The files of an old Charles Street firm read like a Who's Who of the past and present:
Woodrow Wilson, Air Force 1, Sharon Pratt Kelly, Cardinal Gibbons, William Donald Schaefer and the Confederate States of America. And that's dropping only a few names.
Isaac C. Lycett Jr., the fifth generation of his family in the engraving, stationery, printing and book business, is the state's leading authority on wedding invitations, business letterheads, calling cards and all natural-fiber paper.
His business, Downs Inc., is headquartered in the 300 block of N. Charles St., where his family has maintained a shop since the early years of this century. The first Lycett in America was an English bookbinder named Edward, who arrived in Baltimore in the 1830s.
Brides-to-be have been seeking the Lycett firm's services for decades. Its engraved script cards have announced births and deaths, partnerships and openings. The Lycett presses have printed money and stamps. Along the way, the conservative firm has swayed with changing social mores.
"Divorce was once never acknowledged. Now some customers ask for the individual names of the divorced members of a family to be printed on a wedding invitation," Mr. Lycett said.
That wasn't the case 35 years ago when his Charles Street store traded under the Lycett family name that is still rendered in brass script at the shop's threshold. Lycett's was then one of Baltimore's most elegant retail establishments, with whole departments full of the finest European china and crystal, other household wares and imported toys. There was always a stationery department, along with one for religious goods and grade-school supplies.
"We once sold more English Spode china than any store south of New York. We also held the record for [sales of hand-painted British-made] lead soldiers and figures," Mr. Lycett said.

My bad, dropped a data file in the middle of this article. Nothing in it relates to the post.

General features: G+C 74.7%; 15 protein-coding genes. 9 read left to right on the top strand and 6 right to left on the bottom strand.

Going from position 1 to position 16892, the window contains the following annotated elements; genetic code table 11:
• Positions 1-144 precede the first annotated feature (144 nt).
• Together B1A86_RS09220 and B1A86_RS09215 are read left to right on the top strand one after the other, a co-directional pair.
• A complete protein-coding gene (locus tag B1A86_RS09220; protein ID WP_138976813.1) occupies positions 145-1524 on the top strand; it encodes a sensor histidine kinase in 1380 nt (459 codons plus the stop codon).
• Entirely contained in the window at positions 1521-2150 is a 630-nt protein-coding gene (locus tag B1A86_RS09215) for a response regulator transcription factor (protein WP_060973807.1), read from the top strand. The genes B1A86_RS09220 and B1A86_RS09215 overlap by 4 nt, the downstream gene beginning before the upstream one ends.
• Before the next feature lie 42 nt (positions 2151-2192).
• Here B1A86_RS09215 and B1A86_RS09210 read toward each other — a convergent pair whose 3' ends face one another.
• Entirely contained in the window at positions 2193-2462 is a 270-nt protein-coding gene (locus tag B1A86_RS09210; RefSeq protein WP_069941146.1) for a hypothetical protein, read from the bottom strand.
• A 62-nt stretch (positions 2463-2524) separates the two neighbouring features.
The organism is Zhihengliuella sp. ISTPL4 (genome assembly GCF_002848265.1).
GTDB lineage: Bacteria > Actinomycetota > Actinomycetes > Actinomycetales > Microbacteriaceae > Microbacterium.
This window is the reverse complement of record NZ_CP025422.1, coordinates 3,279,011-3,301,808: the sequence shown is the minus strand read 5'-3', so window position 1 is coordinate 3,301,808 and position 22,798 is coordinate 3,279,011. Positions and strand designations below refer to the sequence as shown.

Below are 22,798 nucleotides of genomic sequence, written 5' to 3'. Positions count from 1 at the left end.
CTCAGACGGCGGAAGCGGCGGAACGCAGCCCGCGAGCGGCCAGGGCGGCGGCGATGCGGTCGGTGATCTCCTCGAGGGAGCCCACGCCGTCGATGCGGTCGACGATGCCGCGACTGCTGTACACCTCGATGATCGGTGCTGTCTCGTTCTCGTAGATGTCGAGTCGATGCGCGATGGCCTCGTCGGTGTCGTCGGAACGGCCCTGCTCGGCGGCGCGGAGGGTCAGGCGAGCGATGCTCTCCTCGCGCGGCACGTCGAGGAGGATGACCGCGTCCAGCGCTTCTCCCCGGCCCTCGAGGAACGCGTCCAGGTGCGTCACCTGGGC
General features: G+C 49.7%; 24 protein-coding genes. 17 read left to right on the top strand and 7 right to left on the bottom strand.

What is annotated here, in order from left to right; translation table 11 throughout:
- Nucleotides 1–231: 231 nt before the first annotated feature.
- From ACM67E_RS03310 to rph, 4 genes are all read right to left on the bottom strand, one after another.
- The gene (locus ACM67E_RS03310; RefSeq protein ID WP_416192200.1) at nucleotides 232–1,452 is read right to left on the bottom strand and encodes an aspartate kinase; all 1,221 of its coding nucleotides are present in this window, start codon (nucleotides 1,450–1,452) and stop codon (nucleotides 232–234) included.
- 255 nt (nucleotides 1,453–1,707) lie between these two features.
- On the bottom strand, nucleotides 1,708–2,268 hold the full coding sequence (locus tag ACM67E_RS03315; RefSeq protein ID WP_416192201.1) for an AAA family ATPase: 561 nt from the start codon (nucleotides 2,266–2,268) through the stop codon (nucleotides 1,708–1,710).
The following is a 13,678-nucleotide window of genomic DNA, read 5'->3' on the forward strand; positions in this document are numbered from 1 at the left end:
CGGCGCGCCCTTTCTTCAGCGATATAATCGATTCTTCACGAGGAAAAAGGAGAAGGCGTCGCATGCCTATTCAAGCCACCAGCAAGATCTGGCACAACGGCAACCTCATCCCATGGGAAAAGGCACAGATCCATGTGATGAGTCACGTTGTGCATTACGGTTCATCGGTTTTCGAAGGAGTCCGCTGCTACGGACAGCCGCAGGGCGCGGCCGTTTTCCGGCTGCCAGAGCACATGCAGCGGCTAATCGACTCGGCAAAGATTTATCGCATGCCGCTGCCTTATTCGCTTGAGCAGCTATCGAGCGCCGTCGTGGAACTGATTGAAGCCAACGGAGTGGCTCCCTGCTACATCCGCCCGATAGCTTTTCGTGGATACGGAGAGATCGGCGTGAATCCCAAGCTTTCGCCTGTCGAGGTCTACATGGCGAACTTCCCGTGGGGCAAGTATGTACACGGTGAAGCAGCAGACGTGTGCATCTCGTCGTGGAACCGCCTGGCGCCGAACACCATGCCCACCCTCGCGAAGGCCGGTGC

His great-great grandfather, a Southern sympathizer, engraved $2 notes for a Virginia bank during the Civil War. The Lycett toy department, which lasted into the 1960s, was presided over by its buyer, Ruth Mullineaux. She scoured the New York trade shows for the best imported toys that included miniature German carved villages sold in mesh bags and wooden dollhouse furniture. These wares were not cheap, and are today prized by toy collectors.
"I could be rich today if I had that lead-soldier inventory," Mr. Lycett said.
A salesman always known as Mr. Doolittle worked the china department. He flattered his customers, kissed ladies' hands and achieved large sales.
In the 1960s, Mr. Lycett forecast that Baltimore would not continue to patronize the kind of shop he was operating. So he sold off his inventory to the A.H. Fetting Co., a jeweler that closed only last year, and concentrated on stationery, using the Downs name.
"Baltimore was a city that would not support that level of consumer sophistication we needed to remain open," he said. "Baltimore moves with a trend but doesn't go as far as
The decision to go after the high-end engraving and writing paper market has served him well. His computerized, high-speed presses, now in Linthicum, consume tons of Crane's all-cotton-fiber paper.
He has Downs shops in Ruxton, Bethesda and Washington and recently acquired the controlling interest in Washington's Copenhaver, a fancy Connecticut Avenue social stationery firm. Through these Washington stores, he's picked up jobs from the National Geographic and Washington Mayor Sharon Pratt Kelly.
"We can do the exact same job on stationery engraving as Tiffany. But our price will be 25 percent less," Mr. Lycett said.